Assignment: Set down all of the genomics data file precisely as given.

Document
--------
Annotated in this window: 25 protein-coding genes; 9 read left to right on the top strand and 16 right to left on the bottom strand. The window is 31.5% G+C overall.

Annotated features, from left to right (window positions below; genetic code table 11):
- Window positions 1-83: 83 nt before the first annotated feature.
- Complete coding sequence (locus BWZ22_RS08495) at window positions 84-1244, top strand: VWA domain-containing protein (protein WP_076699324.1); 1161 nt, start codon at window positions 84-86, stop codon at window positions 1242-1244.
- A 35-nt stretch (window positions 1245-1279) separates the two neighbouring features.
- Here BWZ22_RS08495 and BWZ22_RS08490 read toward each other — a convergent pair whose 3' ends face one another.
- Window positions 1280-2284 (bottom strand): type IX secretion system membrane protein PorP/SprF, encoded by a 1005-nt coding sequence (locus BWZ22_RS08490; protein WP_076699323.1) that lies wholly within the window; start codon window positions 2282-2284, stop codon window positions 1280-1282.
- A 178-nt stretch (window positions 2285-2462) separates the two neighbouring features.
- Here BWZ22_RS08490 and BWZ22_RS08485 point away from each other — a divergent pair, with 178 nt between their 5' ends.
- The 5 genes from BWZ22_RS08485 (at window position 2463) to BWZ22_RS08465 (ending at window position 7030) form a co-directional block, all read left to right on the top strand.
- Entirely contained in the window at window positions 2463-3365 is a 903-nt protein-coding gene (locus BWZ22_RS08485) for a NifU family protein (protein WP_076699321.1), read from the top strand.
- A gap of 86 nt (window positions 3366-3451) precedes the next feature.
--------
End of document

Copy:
Annotated in this window: 25 protein-coding genes; 9 read left to right on the top strand and 16 right to left on the bottom strand. The window is 31.5% G+C overall.

Annotated features, from left to right (window positions below; genetic code table 11):
- Window positions 1-83: 83 nt before the first annotated feature.
- Complete coding sequence (locus BWZ22_RS08495) at window positions 84-1244, top strand: VWA domain-containing protein (protein WP_076699324.1); 1161 nt, start codon at window positions 84-86, stop codon at window positions 1242-1244.
- A 35-nt stretch (window positions 1245-1279) separates the two neighbouring features.
- Here BWZ22_RS08495 and BWZ22_RS08490 read toward each other — a convergent pair whose 3' ends face one another.
- Window positions 1280-2284 (bottom strand): type IX secretion system membrane protein PorP/SprF, encoded by a 1005-nt coding sequence (locus BWZ22_RS08490; protein WP_076699323.1) that lies wholly within the window; start codon window positions 2282-2284, stop codon window positions 1280-1282.
- A 178-nt stretch (window positions 2285-2462) separates the two neighbouring features.
- Here BWZ22_RS08490 and BWZ22_RS08485 point away from each other — a divergent pair, with 178 nt between their 5' ends.
- The 5 genes from BWZ22_RS08485 (at window position 2463) to BWZ22_RS08465 (ending at window position 7030) form a co-directional block, all read left to right on the top strand.
- Entirely contained in the window at window positions 2463-3365 is a 903-nt protein-coding gene (locus BWZ22_RS08485) for a NifU family protein (protein WP_076699321.1), read from the top strand.
- A gap of 86 nt (window positions 3366-3451) precedes the next feature.